Haiti is the poorest country in the Western Hemisphere, a fact which an op/ed in today’s New York Times notes is an inevitable catchphrase in any article about the hapless country occupying the western third of Hispaniola. The op/ed, Haiti Can Be Rich Again, by Laurent Dubois and Deborah Jensen, both researchers at Duke University’s Haiti Humanities Laboratory, outlines some of the sad history of the second country in the Western Hemisphere to gain independence from European colonial powers. The op/ed describes how earlier forms of subsistence farming adequately sustained Haitians before the U.S. Marines abetted in the 20th century the imposition of top/down centralized government control over the economy. What do do now after the recent devastation visited on the country by an earthquake and a hurricane?
The authors suggest:
Municipal governments should construct properly equipped marketplaces for the women who sell rural produce. The Haitian state should develop trade policies aimed at protecting the agricultural sector, and take the lead in fixing roads and ports, confronting deforestation and improving systems of water management. Foreign organizations working in the country can help simply by making it a policy to buy food and other goods from local producers.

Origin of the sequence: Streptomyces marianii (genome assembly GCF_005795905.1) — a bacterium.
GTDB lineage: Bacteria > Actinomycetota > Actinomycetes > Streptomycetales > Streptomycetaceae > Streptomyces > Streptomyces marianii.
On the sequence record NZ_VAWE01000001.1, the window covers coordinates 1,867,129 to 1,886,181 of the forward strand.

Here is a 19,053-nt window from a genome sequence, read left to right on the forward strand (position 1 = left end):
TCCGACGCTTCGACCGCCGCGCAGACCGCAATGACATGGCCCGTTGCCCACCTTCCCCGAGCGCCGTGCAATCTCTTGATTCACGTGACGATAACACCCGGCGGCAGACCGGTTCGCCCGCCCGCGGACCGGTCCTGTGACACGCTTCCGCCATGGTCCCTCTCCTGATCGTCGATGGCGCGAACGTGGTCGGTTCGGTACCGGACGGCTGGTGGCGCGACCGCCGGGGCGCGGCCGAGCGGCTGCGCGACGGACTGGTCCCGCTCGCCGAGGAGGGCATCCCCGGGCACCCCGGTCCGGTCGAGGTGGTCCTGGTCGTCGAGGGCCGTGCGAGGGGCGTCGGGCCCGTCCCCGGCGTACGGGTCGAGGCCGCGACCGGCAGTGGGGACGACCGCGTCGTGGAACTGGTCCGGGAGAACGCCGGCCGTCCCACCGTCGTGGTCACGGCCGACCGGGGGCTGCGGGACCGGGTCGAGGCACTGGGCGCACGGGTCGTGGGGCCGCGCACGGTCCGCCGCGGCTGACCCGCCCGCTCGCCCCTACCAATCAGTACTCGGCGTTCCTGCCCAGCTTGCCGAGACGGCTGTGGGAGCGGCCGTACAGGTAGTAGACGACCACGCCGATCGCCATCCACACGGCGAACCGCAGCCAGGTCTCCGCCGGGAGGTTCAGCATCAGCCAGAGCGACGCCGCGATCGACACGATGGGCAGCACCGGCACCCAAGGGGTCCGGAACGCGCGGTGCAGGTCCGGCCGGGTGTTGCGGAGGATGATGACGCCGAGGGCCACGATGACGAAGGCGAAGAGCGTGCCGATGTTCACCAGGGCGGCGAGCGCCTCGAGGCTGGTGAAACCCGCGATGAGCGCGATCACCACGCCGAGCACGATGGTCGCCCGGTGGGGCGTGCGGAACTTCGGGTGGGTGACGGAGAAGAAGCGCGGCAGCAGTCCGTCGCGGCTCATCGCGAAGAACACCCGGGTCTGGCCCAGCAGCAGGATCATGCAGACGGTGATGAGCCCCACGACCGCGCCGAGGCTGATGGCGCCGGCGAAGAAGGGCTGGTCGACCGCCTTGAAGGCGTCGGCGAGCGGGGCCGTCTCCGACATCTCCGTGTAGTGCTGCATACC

The return on the investment in the rural economy would be self-reliance, the alleviation of dangerous overcrowding in cities and, most important, a path toward ending Haiti’s now chronic problems of malnutrition and food insecurity. As Haitians look to rebuild in 2012, the best blueprints will come from their own proud and vibrant history.
So far so vague. For example, what do they mean by “confronting deforestation and improving systems of water management”? Nowhere in the op/ed do the researchers mention the words “property rights.” Haiti is deforested not because it’s poor, but it’s deforested (and poor) because Haitians do not have secure property rights. The same problem applies to mismanaged water supplies. Helping Haitians to establish secure property rights to land would go a long way toward addressing the problems mentioned in the op/ed.
Consider that a Haitian migrant who manages to float across the Caribbean to the U.S. is nearly 75 times more productive than one who stays home. Why is that?
The answer is not the obvious one: The U.S. has more machinery or tools or natural resources. Instead, according to research by the World Bank, it is because the average American has access to over $628,000 in intangible wealth, while the stay-at-home Haitian’s intangible wealth is just $8,000. Intangible wealth consists of, among other things, secure property rights, honest courts, the rule of law, and a citizenry who can read and write.
While implementing the op/ed’s well-meaning proposals would marginally improve Haiti’s problems, the researchers miss the most important reasons why Haitians remain poor.